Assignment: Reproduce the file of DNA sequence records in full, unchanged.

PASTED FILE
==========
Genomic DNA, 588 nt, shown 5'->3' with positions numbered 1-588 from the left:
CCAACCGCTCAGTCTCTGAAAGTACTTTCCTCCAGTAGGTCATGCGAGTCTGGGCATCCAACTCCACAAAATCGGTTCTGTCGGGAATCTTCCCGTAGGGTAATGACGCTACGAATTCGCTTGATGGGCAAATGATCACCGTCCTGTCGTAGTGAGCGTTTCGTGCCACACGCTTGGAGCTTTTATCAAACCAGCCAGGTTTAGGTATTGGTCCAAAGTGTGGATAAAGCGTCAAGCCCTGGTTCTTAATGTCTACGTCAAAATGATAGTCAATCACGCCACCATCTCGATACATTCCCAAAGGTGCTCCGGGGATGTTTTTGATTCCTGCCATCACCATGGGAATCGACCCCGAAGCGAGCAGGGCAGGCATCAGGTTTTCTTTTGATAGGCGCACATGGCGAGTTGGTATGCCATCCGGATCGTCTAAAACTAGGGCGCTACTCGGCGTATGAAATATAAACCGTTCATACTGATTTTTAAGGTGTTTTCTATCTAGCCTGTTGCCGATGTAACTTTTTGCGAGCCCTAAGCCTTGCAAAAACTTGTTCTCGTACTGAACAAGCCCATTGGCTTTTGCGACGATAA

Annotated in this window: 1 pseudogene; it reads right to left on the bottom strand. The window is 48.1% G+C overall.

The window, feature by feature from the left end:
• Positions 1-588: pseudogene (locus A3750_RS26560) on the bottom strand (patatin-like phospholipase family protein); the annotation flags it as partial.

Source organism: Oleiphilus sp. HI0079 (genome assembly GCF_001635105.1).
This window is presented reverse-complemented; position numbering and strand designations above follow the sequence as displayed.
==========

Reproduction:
Genomic DNA, 588 nt, shown 5'->3' with positions numbered 1-588 from the left:
CCAACCGCTCAGTCTCTGAAAGTACTTTCCTCCAGTAGGTCATGCGAGTCTGGGCATCCAACTCCACAAAATCGGTTCTGTCGGGAATCTTCCCGTAGGGTAATGACGCTACGAATTCGCTTGATGGGCAAATGATCACCGTCCTGTCGTAGTGAGCGTTTCGTGCCACACGCTTGGAGCTTTTATCAAACCAGCCAGGTTTAGGTATTGGTCCAAAGTGTGGATAAAGCGTCAAGCCCTGGTTCTTAATGTCTACGTCAAAATGATAGTCAATCACGCCACCATCTCGATACATTCCCAAAGGTGCTCCGGGGATGTTTTTGATTCCTGCCATCACCATGGGAATCGACCCCGAAGCGAGCAGGGCAGGCATCAGGTTTTCTTTTGATAGGCGCACATGGCGAGTTGGTATGCCATCCGGATCGTCTAAAACTAGGGCGCTACTCGGCGTATGAAATATAAACCGTTCATACTGATTTTTAAGGTGTTTTCTATCTAGCCTGTTGCCGATGTAACTTTTTGCGAGCCCTAAGCCTTGCAAAAACTTGTTCTCGTACTGAACAAGCCCATTGGCTTTTGCGACGATAA

Annotated in this window: 1 pseudogene; it reads right to left on the bottom strand. The window is 48.1% G+C overall.

The window, feature by feature from the left end:
• Positions 1-588: pseudogene (locus A3750_RS26560) on the bottom strand (patatin-like phospholipase family protein); the annotation flags it as partial.

Source organism: Oleiphilus sp. HI0079 (genome assembly GCF_001635105.1).
This window is presented reverse-complemented; position numbering and strand designations above follow the sequence as displayed.